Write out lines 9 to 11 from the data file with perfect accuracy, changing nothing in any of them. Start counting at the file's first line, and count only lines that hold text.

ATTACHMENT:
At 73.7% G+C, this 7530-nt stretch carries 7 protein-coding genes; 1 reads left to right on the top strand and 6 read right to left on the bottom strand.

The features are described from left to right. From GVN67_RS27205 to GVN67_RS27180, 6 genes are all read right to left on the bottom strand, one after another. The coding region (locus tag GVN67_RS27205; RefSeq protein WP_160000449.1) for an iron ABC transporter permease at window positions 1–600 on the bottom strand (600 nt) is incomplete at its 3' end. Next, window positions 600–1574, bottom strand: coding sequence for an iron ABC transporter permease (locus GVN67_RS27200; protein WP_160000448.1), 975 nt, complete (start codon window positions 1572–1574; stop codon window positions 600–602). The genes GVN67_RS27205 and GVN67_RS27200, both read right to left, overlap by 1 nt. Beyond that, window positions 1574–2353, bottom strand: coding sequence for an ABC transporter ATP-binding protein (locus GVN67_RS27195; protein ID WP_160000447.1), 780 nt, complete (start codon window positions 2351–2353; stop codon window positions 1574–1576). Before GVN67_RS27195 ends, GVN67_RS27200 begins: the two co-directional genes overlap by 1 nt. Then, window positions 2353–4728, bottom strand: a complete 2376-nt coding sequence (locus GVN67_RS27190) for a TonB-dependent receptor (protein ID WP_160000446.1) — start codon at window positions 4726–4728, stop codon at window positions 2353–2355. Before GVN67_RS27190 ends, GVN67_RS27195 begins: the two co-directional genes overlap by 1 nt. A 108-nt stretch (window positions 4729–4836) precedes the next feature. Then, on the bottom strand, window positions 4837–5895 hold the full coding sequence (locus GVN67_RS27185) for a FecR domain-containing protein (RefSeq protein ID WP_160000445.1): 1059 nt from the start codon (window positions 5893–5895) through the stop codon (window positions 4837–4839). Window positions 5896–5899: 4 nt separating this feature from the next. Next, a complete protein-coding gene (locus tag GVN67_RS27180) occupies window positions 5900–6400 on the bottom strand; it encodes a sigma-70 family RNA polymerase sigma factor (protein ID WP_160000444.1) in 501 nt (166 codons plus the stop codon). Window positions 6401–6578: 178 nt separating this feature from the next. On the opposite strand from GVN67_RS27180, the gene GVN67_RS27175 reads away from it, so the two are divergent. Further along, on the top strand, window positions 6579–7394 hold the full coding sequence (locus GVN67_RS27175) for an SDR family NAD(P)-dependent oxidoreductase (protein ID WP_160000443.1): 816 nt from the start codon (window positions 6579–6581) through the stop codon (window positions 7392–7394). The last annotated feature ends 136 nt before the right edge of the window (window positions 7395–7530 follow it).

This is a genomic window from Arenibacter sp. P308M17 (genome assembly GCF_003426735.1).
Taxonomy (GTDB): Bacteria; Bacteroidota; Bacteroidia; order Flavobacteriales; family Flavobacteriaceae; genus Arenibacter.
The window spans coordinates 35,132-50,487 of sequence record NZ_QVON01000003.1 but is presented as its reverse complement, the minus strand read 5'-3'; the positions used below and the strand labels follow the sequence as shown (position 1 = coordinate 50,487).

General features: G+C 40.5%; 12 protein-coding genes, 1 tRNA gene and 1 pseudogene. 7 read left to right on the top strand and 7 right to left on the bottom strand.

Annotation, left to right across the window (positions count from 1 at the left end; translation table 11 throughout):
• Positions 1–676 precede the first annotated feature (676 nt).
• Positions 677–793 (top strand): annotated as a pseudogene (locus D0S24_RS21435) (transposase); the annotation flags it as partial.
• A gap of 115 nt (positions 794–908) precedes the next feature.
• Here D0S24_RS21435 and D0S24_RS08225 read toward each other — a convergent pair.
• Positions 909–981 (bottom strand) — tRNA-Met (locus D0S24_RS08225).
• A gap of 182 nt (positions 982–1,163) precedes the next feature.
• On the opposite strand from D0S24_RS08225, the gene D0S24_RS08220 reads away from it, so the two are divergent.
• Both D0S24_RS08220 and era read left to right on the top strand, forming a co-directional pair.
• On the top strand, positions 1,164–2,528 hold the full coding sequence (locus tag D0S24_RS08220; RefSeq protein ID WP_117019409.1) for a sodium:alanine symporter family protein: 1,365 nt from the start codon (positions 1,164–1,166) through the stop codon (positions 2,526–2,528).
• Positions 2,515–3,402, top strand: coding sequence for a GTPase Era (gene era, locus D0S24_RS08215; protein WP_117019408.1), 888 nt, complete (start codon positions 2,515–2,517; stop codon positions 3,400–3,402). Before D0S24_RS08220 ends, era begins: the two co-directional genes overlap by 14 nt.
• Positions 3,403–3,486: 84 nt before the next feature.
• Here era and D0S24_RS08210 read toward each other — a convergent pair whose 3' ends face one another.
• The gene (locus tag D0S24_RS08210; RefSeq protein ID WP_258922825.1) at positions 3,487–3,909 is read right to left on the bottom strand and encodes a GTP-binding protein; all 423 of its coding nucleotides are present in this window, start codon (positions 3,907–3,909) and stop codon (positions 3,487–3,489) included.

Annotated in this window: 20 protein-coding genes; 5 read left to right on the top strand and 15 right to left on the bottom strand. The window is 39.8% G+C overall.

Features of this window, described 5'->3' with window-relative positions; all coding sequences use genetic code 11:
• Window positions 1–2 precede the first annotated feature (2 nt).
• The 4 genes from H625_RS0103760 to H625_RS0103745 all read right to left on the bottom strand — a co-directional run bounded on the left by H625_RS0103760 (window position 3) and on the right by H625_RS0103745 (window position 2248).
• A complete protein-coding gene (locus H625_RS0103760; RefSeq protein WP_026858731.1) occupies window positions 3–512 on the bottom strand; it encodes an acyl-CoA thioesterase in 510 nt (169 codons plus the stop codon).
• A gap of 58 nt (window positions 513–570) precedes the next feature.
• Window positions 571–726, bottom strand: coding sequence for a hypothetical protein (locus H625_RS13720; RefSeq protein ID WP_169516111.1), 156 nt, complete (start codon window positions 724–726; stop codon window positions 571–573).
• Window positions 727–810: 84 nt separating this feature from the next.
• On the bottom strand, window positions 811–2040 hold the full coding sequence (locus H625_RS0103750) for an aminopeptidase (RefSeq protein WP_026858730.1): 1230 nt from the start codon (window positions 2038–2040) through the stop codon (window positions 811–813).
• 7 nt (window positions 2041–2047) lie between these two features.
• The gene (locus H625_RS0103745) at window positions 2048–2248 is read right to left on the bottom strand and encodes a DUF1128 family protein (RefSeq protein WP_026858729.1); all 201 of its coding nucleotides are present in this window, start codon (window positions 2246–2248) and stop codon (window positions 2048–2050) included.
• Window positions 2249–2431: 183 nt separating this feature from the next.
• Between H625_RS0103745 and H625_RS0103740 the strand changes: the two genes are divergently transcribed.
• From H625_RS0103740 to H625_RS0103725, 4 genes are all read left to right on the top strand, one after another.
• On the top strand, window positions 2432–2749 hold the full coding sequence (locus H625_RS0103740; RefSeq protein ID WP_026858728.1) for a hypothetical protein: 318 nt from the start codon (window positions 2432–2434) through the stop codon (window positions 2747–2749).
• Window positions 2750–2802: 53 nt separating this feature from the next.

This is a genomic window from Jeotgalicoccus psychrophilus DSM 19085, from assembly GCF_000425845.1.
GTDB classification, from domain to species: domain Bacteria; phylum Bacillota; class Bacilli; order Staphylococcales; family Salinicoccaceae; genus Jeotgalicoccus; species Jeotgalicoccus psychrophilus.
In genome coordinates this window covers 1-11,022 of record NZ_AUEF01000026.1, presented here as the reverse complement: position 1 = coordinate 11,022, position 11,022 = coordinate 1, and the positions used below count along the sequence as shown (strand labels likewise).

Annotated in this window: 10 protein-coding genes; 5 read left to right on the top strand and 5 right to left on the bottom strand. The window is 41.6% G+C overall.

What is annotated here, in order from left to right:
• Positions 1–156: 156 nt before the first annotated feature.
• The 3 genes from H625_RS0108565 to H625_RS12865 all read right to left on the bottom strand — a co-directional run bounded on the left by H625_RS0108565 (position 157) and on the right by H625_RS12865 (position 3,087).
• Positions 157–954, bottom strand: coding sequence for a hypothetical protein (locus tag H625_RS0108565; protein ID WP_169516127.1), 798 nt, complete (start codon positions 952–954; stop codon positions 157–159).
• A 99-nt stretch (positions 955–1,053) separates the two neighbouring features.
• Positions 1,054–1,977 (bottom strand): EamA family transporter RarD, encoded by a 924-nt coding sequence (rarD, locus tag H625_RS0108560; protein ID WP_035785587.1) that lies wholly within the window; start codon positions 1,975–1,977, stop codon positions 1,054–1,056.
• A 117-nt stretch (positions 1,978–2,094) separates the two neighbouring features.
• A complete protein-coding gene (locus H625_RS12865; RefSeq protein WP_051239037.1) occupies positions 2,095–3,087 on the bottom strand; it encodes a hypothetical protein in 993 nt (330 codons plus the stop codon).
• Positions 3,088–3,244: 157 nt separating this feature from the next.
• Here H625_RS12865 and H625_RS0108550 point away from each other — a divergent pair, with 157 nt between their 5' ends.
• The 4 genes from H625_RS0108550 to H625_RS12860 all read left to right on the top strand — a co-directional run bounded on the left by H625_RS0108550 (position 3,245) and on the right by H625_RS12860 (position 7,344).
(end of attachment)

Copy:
• Positions 677–793 (top strand): annotated as a pseudogene (locus D0S24_RS21435) (transposase); the annotation flags it as partial.
• A gap of 115 nt (positions 794–908) precedes the next feature.
• Here D0S24_RS21435 and D0S24_RS08225 read toward each other — a convergent pair.